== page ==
Install an SSD to boost your PC’s performance
Chris Martin reveals how to install an SSD as your Windows boot drive and maximise a PC’s potential
When installed on a solid-state drive, Windows not only boots and shuts down quicker but applications load faster and the computer feels more responsive. Plus, since prices have fallen considerably in recent years, an SSD is much more affordable.
If you’re still not convinced it’s worth the hassle, we took an Alienware X51 PC that’s a few years old and well used and ran various tests before and after installing a 128GB Integral V Series SSD, which costs just £39.99 from Amazon. As you can see in our table, you can expect your PC to boot up significantly quicker, in our case more than twice as fast. You’ll also programs and games load quick (look at the difference starting Overwatch), files move faster and generally more responsive performance.
Before you begin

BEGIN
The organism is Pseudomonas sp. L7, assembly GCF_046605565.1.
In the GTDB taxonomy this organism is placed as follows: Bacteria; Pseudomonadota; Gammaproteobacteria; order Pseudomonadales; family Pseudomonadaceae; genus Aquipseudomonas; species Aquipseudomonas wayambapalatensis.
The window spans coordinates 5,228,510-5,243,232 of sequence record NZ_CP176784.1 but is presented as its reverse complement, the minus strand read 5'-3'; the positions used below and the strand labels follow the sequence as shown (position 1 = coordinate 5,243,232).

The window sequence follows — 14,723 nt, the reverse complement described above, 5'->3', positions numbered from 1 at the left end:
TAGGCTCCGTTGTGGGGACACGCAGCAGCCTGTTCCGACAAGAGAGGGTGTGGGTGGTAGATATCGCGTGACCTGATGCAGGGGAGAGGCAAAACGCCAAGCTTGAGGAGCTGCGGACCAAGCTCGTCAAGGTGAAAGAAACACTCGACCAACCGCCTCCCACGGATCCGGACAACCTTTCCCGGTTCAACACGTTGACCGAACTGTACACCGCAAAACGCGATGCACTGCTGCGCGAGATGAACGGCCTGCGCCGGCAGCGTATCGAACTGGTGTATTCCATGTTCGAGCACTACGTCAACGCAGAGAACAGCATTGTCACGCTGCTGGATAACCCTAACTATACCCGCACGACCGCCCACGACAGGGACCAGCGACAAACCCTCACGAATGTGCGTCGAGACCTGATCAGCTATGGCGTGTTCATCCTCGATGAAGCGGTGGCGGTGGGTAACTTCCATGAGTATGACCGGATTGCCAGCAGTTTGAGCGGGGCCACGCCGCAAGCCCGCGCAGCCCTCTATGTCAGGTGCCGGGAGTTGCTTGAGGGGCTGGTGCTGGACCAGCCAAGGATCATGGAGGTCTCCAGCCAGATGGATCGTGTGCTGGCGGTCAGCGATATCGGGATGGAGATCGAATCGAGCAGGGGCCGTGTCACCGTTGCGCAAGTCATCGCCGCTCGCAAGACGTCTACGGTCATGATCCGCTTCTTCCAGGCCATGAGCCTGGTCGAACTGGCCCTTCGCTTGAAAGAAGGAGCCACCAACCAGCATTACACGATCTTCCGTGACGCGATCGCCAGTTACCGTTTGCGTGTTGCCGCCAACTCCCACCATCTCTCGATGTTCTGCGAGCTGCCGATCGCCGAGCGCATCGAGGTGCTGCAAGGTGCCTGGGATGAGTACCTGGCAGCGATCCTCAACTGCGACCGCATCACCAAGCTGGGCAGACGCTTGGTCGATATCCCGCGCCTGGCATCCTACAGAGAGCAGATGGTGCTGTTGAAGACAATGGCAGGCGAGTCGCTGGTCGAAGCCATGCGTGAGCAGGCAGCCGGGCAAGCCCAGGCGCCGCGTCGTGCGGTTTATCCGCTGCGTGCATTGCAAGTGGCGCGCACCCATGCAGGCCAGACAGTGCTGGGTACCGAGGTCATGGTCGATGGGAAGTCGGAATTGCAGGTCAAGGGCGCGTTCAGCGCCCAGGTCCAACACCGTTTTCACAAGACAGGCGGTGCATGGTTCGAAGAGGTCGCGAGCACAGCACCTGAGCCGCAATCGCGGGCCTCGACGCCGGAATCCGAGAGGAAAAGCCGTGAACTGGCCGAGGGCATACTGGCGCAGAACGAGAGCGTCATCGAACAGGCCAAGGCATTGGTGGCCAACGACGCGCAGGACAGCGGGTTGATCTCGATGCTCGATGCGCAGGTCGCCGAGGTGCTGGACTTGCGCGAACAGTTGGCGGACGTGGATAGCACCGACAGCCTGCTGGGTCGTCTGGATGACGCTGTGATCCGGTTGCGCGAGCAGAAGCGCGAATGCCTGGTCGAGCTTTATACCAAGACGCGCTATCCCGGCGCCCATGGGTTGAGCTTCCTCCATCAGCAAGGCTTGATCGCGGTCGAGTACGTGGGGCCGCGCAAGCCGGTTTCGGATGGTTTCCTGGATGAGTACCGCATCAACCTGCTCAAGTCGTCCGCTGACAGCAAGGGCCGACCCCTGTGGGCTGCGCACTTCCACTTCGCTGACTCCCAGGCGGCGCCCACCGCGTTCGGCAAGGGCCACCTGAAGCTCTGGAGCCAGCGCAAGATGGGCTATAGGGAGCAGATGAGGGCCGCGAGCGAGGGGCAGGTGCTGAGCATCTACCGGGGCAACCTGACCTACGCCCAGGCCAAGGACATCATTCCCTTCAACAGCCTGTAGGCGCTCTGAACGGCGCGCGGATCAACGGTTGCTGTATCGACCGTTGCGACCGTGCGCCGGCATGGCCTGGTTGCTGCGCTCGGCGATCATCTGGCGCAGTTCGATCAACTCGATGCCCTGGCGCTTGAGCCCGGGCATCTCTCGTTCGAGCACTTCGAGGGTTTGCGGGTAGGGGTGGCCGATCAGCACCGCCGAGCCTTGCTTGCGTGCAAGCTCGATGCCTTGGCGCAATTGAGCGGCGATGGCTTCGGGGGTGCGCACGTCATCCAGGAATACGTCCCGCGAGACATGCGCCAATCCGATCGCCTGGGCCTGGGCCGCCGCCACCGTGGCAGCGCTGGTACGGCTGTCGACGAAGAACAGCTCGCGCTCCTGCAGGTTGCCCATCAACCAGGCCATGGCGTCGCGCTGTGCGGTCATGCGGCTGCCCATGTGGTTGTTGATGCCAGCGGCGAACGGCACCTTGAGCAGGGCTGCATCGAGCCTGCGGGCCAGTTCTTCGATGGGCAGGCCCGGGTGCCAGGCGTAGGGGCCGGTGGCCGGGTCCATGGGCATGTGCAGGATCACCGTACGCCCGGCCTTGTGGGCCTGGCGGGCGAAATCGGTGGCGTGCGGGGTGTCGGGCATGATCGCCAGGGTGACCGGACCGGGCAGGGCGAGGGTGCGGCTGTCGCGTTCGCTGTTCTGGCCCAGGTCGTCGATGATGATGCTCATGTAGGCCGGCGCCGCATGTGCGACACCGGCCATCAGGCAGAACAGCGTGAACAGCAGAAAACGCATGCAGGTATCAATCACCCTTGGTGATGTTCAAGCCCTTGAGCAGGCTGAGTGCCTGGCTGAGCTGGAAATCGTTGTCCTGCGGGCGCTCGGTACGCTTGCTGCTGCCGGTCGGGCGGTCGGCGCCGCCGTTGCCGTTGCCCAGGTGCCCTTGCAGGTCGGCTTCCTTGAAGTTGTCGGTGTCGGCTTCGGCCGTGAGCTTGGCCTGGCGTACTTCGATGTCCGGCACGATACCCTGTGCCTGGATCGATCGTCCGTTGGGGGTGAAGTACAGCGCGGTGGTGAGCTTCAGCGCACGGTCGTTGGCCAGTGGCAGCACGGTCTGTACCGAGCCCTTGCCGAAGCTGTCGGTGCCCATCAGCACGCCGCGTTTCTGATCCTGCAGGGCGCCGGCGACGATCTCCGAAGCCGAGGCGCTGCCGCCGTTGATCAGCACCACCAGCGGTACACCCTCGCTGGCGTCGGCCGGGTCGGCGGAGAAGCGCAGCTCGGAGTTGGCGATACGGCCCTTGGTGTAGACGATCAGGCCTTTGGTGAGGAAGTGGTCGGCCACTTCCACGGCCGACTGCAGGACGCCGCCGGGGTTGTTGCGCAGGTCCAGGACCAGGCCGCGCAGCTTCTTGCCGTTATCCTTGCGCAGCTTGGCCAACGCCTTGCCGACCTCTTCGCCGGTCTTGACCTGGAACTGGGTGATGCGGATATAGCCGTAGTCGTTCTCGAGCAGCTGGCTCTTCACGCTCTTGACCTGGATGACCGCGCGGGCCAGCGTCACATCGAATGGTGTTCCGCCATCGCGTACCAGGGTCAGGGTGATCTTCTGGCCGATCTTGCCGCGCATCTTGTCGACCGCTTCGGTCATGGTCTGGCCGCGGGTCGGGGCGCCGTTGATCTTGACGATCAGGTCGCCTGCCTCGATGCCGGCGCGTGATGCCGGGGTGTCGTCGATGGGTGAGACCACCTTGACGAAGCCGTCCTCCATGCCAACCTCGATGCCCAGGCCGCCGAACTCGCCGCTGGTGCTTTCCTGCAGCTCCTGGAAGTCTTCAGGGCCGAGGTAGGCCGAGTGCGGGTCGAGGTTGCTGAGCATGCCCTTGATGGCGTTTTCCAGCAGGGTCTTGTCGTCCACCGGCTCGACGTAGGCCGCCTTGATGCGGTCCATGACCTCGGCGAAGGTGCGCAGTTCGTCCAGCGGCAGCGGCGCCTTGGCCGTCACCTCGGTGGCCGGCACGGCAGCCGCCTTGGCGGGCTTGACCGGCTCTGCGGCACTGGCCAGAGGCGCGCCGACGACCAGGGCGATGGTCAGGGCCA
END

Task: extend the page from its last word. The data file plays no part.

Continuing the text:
Almost every PC case has internal bays for adding extra hard disks, which are 3.5in wide. SSDs tend to be 2.5in wide though, so you may need a mounting bracket to fit one in your computer. SSDs have Serial ATA (SATA) data connectors, of which there are three versions (1, 2 or 3), that can transfer data at 1.5-, 3- or 6Gb/s, respectively.
It doesn’t matter if your computer doesn’t support SATA 3. SSDs are backwards compatible, and sequential transfer speed isn’t the only reason for their improved performance. More important is their much-reduced latency over conventional hard disks, as it takes far less time to access data from an SSD’s NAND flash memory than for a hard disk’s mechanical arm to move into position. There are a few disadvantages to be aware of, though. SSDs cost more per GB of storage than conventional hard disks. Plus, their capacities top out at around 512GB, which is well short of the current 4TB maximum for hard disks. It makes sense to keep Windows and your apps on the SSD, which will benefit from the improved loading times, and large media collections on a separate hard disk. We’ll also explain how to configure the BIOS and Windows.
For the rest of this tutorial, we’re using a desktop PC with an Asus P8P67 Pro motherboard and a Fractal Design Define R3 case, which has internal space for SSDs, but our advice applies to any desktop computer. You can install a fresh copy of Windows or transfer your current operating system. There are plenty of programs for doing this job, such as Acronis True Image HD.